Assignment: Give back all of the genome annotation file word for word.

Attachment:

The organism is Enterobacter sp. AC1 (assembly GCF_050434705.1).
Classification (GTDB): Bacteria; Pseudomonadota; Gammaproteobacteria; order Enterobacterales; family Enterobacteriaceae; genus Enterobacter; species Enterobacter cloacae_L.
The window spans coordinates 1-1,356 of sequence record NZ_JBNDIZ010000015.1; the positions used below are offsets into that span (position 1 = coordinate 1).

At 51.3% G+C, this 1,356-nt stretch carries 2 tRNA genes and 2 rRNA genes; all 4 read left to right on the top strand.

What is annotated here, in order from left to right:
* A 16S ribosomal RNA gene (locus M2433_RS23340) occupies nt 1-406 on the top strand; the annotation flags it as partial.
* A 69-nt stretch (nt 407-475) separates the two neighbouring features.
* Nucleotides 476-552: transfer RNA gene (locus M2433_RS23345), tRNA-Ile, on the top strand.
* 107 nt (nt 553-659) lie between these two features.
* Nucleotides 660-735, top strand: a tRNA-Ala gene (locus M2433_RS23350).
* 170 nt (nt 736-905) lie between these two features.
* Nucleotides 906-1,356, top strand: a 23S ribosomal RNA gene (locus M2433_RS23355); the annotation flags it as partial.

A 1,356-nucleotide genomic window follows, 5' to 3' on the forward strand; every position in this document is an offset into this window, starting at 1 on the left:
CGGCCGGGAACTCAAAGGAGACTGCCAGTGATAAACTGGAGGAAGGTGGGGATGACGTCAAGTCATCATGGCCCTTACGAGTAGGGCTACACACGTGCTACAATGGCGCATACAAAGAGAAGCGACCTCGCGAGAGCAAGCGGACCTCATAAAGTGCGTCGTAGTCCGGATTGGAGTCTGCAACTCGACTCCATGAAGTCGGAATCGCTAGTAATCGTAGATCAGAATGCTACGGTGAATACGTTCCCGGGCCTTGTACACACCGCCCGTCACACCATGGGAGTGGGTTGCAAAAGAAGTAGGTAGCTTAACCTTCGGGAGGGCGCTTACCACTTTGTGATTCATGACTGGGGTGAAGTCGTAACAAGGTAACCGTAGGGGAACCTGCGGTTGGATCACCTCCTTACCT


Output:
The organism is Enterobacter sp. AC1 (assembly GCF_050434705.1).
Classification (GTDB): Bacteria; Pseudomonadota; Gammaproteobacteria; order Enterobacterales; family Enterobacteriaceae; genus Enterobacter; species Enterobacter cloacae_L.
The window spans coordinates 1-1,356 of sequence record NZ_JBNDIZ010000015.1; the positions used below are offsets into that span (position 1 = coordinate 1).

At 51.3% G+C, this 1,356-nt stretch carries 2 tRNA genes and 2 rRNA genes; all 4 read left to right on the top strand.

What is annotated here, in order from left to right:
* A 16S ribosomal RNA gene (locus M2433_RS23340) occupies nt 1-406 on the top strand; the annotation flags it as partial.
* A 69-nt stretch (nt 407-475) separates the two neighbouring features.
* Nucleotides 476-552: transfer RNA gene (locus M2433_RS23345), tRNA-Ile, on the top strand.
* 107 nt (nt 553-659) lie between these two features.
* Nucleotides 660-735, top strand: a tRNA-Ala gene (locus M2433_RS23350).
* 170 nt (nt 736-905) lie between these two features.
* Nucleotides 906-1,356, top strand: a 23S ribosomal RNA gene (locus M2433_RS23355); the annotation flags it as partial.

A 1,356-nucleotide genomic window follows, 5' to 3' on the forward strand; every position in this document is an offset into this window, starting at 1 on the left:
CGGCCGGGAACTCAAAGGAGACTGCCAGTGATAAACTGGAGGAAGGTGGGGATGACGTCAAGTCATCATGGCCCTTACGAGTAGGGCTACACACGTGCTACAATGGCGCATACAAAGAGAAGCGACCTCGCGAGAGCAAGCGGACCTCATAAAGTGCGTCGTAGTCCGGATTGGAGTCTGCAACTCGACTCCATGAAGTCGGAATCGCTAGTAATCGTAGATCAGAATGCTACGGTGAATACGTTCCCGGGCCTTGTACACACCGCCCGTCACACCATGGGAGTGGGTTGCAAAAGAAGTAGGTAGCTTAACCTTCGGGAGGGCGCTTACCACTTTGTGATTCATGACTGGGGTGAAGTCGTAACAAGGTAACCGTAGGGGAACCTGCGGTTGGATCACCTCCTTACCT